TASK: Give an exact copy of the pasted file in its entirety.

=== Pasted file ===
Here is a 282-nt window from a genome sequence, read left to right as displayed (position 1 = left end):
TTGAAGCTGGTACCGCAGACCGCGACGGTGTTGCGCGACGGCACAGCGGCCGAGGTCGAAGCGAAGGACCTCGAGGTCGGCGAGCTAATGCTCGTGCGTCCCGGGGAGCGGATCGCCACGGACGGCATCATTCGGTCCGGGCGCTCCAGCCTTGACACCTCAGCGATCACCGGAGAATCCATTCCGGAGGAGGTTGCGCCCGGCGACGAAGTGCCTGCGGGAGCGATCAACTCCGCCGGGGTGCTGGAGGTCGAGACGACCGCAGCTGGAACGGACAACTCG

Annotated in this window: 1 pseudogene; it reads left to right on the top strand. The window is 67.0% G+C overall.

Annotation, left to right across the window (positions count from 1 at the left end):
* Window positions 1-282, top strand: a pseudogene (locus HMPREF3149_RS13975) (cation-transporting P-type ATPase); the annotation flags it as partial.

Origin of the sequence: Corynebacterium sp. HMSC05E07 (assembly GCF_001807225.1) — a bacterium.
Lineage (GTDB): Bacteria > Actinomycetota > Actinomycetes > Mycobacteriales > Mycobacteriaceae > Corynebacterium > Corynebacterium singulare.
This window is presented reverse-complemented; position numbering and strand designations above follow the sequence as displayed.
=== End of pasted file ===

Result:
Here is a 282-nt window from a genome sequence, read left to right as displayed (position 1 = left end):
TTGAAGCTGGTACCGCAGACCGCGACGGTGTTGCGCGACGGCACAGCGGCCGAGGTCGAAGCGAAGGACCTCGAGGTCGGCGAGCTAATGCTCGTGCGTCCCGGGGAGCGGATCGCCACGGACGGCATCATTCGGTCCGGGCGCTCCAGCCTTGACACCTCAGCGATCACCGGAGAATCCATTCCGGAGGAGGTTGCGCCCGGCGACGAAGTGCCTGCGGGAGCGATCAACTCCGCCGGGGTGCTGGAGGTCGAGACGACCGCAGCTGGAACGGACAACTCG

Annotated in this window: 1 pseudogene; it reads left to right on the top strand. The window is 67.0% G+C overall.

Annotation, left to right across the window (positions count from 1 at the left end):
* Window positions 1-282, top strand: a pseudogene (locus HMPREF3149_RS13975) (cation-transporting P-type ATPase); the annotation flags it as partial.

Origin of the sequence: Corynebacterium sp. HMSC05E07 (assembly GCF_001807225.1) — a bacterium.
Lineage (GTDB): Bacteria > Actinomycetota > Actinomycetes > Mycobacteriales > Mycobacteriaceae > Corynebacterium > Corynebacterium singulare.
This window is presented reverse-complemented; position numbering and strand designations above follow the sequence as displayed.